Christine Ryan

Two stars from the WGN series Manh(a)ttan: Olivia Williams and New Mexico's high desert (photograph courtesy of WGN)

Not that we’re taking sides in the debate over film-production tax credits—what they do (or don’t do) for the economies of those states, such as New Mexico, that offer them, and what harm they’re wreaking (or not wreaking) on the entertainment industry back in greater L.A. But one thing we do approve of: the diversity of landscape appearing on our TV screens.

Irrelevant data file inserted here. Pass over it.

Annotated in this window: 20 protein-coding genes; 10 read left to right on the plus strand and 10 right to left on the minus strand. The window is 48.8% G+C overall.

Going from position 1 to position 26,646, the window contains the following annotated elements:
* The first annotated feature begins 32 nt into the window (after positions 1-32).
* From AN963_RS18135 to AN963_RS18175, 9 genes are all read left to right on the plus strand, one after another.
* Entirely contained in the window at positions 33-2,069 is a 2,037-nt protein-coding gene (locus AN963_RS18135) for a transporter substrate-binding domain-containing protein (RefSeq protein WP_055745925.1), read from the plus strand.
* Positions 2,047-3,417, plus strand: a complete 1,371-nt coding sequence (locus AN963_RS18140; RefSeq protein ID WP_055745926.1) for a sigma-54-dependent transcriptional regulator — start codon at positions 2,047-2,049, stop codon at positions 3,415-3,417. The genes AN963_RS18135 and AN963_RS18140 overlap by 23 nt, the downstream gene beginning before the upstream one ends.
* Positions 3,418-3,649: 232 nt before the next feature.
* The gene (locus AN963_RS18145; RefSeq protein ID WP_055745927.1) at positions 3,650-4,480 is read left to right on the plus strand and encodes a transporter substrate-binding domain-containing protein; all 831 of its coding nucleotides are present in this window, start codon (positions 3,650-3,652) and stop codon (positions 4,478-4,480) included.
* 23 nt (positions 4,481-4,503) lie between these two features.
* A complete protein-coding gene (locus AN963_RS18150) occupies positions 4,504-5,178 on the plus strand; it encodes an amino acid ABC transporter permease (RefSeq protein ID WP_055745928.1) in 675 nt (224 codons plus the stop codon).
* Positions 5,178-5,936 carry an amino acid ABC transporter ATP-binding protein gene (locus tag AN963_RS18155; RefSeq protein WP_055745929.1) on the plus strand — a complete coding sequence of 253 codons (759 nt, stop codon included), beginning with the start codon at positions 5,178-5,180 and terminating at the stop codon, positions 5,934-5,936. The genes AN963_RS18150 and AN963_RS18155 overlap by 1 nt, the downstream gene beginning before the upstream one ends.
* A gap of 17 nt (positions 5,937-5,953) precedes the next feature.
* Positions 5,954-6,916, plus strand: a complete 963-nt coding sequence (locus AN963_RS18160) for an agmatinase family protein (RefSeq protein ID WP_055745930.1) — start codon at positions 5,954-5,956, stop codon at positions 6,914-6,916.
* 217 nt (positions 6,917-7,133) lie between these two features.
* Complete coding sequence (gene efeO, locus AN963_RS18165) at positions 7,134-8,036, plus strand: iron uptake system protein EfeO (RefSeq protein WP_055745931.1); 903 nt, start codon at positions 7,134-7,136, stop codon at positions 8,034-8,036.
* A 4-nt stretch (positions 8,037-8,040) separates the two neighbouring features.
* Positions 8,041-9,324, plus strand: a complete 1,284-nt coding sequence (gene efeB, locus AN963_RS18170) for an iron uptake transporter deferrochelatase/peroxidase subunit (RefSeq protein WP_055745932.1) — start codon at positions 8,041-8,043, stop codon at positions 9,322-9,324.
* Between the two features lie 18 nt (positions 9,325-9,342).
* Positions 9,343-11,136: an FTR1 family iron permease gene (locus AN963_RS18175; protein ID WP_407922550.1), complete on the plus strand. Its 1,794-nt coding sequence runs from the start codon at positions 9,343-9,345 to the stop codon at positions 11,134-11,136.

Take Manh(a)ttan, the (surprisingly good) 13-episode series about the Manhattan Project that’s winding down this month on the WGN cable channel. The “Will they invent the atom bomb in time to stop the Axis forces?” main story line, attended by the usual “Who’s sleeping with who, and when will his/her spouse find out?” melodrama, takes place in austerely beautiful Los Alamos—which, wonder of wonders, is played by actual New Mexico locations. (Which you can see behind Olivia Williams, in the photo above—she plays a brilliant, long-suffering botanist married to one of the atomic scientists.) Okay, sometimes producers play a little fast and loose with the details. For instance, the “Absaroka County, Wyoming” setting of the recently cancelled, much-lamented (at least in this office) A&E series Longmire bore an uncanny resemblance to Valle Caldera National Preserve and the little New Mexico town of Las Vegas. Still, in our eyes, that’s a damn sight better than trying to pass off SoCal as Harlan, Kentucky. (Yes, Raylan, we’re calling you out.)

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